Even in the face of those comments, I told Kimberly I fully believed if heaven and hell were my two options, God could see my heart and would know the truth: I was a good, kind person who didn’t take from the world but tried to add to it. And even if I didn’t call his name when praying for guidance, deep down I knew those prayers were being heard. Certainly a part of me which I did not choose and cannot control wouldn’t send me straight to Satan, but that’s what I was hearing in person and seeing in the news. Where was the Christianity I remember from Sunday School? The one that taught me many of the values I have used to guide my life since? I assumed it was gone and I was the lone survivor. Kimberly assured me there were multitudes of people just like me, herself included. I didn’t know because I was too afraid to look.
That’s when the tears came. I don’t know if she noticed, but I turned my head away during a pause in the conversation and let a few fall. She restored an abandoned part of my self that was so clearly starved for nourishment. She opened my heart to exploring spirituality again, and showed me that my experience wasn’t representative of many, many Christians in the world today. Two decades of hurt, confusion, and loneliness were gone in an hour and a half. It remains the singularly most powerful conversation I have ever had. After we landed, she told me her last name and said to look her up on Facebook. The friend request was sent by the time I got to baggage claim, and we’ve continued our friendship ever since.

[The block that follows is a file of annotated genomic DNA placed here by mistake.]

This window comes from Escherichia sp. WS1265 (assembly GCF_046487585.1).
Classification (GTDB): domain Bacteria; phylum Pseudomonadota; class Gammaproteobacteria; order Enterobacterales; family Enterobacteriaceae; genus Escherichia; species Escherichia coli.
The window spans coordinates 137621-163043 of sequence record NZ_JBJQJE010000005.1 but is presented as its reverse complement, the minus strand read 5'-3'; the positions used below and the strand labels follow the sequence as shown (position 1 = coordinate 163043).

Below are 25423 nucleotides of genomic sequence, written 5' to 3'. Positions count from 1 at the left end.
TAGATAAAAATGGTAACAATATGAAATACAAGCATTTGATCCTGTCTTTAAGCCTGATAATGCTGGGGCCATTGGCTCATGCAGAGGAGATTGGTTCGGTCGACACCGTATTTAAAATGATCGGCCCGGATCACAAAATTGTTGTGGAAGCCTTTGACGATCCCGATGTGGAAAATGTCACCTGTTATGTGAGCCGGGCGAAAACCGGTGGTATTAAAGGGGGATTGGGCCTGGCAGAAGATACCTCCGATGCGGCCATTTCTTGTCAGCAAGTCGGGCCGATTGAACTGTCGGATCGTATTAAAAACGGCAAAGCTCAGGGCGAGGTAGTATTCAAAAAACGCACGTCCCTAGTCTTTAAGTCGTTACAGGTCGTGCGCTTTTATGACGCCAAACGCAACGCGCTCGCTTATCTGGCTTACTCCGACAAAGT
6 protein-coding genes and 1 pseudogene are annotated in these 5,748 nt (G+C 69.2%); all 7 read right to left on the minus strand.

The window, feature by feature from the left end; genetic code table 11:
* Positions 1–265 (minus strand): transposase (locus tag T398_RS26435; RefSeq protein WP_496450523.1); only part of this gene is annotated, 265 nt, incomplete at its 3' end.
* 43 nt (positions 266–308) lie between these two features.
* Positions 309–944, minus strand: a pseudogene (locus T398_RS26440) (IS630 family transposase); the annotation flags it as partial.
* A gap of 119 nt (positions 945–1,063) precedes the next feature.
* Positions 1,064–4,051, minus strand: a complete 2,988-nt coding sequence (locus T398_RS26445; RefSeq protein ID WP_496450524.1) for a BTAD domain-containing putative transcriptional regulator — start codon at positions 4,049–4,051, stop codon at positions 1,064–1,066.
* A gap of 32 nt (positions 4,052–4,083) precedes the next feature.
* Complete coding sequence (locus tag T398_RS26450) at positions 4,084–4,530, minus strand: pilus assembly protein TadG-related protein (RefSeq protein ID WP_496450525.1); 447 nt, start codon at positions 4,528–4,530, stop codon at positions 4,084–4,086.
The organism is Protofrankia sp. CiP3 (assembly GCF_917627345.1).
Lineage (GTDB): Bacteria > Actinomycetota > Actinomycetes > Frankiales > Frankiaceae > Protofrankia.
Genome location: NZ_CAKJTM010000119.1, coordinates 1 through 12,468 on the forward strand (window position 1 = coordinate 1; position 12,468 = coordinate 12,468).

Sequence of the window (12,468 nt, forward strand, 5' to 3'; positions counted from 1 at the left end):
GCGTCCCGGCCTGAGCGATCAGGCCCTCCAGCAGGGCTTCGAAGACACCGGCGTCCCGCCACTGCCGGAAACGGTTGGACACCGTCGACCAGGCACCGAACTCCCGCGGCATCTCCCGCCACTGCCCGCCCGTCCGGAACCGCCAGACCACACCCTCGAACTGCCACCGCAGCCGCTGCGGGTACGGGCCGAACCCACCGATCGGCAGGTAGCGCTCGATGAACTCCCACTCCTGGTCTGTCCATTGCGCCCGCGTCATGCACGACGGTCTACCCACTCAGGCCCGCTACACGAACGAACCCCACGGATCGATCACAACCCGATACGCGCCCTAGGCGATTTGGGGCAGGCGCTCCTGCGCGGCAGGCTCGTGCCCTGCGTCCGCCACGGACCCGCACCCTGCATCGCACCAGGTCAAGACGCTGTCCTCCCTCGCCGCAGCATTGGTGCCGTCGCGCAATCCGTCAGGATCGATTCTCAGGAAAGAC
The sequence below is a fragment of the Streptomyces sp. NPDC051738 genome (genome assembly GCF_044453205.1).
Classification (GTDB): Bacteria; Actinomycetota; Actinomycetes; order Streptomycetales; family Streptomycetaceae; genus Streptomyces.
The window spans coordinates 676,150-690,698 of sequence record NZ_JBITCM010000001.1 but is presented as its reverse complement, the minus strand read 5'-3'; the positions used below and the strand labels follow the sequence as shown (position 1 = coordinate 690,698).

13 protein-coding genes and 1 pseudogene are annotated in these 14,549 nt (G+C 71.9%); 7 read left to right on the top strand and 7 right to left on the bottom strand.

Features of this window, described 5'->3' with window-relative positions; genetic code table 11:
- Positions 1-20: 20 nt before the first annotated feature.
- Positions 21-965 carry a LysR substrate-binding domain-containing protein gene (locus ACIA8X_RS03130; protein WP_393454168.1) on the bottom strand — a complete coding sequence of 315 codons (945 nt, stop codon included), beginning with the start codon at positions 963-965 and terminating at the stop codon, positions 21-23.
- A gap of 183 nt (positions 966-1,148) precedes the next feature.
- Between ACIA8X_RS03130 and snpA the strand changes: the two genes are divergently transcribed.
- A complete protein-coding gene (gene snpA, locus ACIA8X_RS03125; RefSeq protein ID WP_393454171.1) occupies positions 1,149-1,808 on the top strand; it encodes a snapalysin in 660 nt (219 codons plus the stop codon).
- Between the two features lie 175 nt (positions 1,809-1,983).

God knew I needed Kimberly, and he practically put her in my lap. If not a miracle, it was the most divine of interventions, by which I was forever changed.